One of the things I've learned from living in Red Lake is that if you want something here, or miss something that isn't here, or see a need for something here, then all you've got to do is take action. After that vague statement, let me explain.
Last night we went to a beautiful old house and listened to the Winnipeg-based band Sweet Alibi serenade us with incredible vocals and the banjo, bass, guitar, ukulele, harmonica, and drum box. It was an intimate affair, with the band standing in front of bay windows on a persian rug in the home of Deb and Ken. Roughly 50 people plus chairs were packed into the room that was equipped with surround sound and lighting. We sat in the front row, which happened to be about a foot away from the band given the limited spacing.
I've never experienced music that way. The band was on our level, not on a stage. They told stories, spoke candidly. One radio host described Sweet Alibi as the love child of Mumford and Sons and The Supremes, which I thought was pretty accurate. Take a listen to "I'll Wait."
As you might imagine, Red Lake is not exactly a hub for musical talent. Deb and Ken started the Music in the Alcove series years ago because they missed live music. They saw a need, and they took action. The musicians stay at their home, and the entry fee of $20 a person all goes to the band. This isn't a money-making endeavor for the couple; it's a labor of love that many of us benefit from.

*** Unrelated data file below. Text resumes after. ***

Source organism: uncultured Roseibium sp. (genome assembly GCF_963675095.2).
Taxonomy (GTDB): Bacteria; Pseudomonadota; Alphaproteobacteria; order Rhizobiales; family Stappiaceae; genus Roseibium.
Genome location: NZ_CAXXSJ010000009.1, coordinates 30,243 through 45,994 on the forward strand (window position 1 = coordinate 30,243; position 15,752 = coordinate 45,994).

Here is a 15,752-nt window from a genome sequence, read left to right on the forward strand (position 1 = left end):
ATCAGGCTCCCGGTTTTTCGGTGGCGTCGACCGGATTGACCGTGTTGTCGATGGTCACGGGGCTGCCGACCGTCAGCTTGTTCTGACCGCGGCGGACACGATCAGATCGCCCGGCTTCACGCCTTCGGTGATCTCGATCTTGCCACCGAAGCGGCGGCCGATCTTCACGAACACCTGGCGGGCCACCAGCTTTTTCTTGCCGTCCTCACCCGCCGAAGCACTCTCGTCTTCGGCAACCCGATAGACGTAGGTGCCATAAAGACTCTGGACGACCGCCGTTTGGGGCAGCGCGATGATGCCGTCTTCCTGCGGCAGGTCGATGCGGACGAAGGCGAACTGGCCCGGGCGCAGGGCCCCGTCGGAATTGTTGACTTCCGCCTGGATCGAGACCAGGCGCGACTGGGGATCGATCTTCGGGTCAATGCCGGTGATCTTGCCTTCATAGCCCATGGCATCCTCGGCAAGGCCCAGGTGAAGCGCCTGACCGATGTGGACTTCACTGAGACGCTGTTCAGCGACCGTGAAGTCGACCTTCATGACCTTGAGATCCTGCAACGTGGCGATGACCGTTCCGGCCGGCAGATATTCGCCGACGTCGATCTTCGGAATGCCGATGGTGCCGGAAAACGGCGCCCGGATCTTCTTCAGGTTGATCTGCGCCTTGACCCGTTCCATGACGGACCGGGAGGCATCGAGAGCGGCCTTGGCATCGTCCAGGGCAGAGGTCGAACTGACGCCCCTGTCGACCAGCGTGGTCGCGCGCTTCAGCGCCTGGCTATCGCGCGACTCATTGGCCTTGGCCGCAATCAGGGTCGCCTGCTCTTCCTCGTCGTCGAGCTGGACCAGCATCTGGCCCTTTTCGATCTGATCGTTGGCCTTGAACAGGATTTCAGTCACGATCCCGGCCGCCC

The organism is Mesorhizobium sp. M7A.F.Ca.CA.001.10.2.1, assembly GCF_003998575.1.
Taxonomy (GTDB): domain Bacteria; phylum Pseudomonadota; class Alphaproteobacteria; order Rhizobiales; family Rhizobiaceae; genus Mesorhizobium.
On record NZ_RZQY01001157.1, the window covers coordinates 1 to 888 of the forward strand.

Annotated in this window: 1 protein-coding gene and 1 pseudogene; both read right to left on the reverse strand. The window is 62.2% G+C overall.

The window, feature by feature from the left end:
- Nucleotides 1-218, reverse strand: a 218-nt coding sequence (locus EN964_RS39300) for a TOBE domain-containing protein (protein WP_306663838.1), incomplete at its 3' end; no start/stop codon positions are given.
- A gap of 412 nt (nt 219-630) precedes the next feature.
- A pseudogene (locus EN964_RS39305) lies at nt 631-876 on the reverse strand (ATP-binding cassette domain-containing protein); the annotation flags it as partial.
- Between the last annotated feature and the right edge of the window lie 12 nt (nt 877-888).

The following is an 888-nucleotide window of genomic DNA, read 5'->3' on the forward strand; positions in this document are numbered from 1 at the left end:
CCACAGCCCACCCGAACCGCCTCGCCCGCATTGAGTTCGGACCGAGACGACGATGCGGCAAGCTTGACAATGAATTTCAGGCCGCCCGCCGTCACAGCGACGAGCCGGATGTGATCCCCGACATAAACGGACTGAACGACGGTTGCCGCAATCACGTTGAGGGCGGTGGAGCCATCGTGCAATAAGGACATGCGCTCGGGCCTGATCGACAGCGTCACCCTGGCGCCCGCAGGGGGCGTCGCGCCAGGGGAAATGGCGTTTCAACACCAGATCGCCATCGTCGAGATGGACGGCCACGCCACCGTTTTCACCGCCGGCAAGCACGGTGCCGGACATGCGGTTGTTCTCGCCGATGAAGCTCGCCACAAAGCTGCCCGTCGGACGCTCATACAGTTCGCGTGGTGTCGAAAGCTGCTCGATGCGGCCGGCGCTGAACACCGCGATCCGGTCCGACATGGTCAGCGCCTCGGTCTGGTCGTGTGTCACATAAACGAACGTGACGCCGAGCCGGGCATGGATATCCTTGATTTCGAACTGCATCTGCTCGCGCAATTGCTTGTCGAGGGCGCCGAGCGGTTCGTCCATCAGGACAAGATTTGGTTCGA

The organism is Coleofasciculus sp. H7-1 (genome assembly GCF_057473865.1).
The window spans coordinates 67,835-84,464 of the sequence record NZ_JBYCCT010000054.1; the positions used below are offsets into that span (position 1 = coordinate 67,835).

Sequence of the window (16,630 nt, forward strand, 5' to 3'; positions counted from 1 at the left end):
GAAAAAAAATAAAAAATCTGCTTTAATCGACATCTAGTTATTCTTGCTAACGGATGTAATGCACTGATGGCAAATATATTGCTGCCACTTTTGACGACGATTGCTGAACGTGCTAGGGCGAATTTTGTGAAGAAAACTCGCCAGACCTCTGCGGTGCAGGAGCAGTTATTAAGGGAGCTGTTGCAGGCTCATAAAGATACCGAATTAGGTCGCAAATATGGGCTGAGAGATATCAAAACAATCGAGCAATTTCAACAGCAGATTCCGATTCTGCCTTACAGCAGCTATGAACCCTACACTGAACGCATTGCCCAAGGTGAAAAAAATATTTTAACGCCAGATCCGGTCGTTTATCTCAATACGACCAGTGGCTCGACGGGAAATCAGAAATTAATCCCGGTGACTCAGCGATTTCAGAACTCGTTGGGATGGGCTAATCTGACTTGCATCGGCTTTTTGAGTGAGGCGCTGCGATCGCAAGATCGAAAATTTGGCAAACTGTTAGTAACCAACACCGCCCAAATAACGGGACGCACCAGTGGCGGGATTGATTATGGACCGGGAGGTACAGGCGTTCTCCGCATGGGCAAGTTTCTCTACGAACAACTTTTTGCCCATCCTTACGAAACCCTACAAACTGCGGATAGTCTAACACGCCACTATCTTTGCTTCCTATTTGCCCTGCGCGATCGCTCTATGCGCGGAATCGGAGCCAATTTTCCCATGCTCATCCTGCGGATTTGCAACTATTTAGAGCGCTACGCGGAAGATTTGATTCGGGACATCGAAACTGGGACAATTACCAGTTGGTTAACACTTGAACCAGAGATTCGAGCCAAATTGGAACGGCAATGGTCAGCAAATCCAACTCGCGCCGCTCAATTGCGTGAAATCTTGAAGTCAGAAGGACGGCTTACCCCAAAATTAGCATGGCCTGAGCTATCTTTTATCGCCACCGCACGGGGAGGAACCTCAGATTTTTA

The thing that I miss is quality produce and meat. California spoiled me with year-round farmers' markets and grass-fed, free-range meat at all grocery stores. In the spring and summer, farmers make the weekly 5-10 hour drive to Red Lake with organic produce and meat, but once winter rolls around, we're stuck with the sub-par goods at the grocery store.
The upcoming TedXManhattan - Changing the Way We Eat event got me thinking. How realistic is it for me to implement these values in Red Lake, short of shooting a moose and living on root vegetables and canned produce from my own garden all winter? So I called the small, independently-owned grocery store and talked to the owner about carrying these products. His response was that there wasn't a market for it. Well, I aim to prove him wrong.
That day I created an online survey asking questions like "Would you pay more for organic produce and meat?" and "Do you shop out of town to get organic produce and meat?" In just a week I've gotten almost 200 responses from locals, with an overwhelming majority of people saying they would and they do.
After another week I plan to march down to the store to show the owner just what he's missing out on. As a smaller store that gets a fraction of the traffic that the two larger supermarkets get, this could be his niche.
And the cherry on top of all of this? Today I managed to perfectly recreate the turkey and swiss sandwich from my favorite deli. One bite and I was transported back to the Truckee River, sitting on chunks of broken up dam with our Deli Towne subs and Cokes in hand.
Just like the concert, organic food, and turkey sub, things are better when you work for them.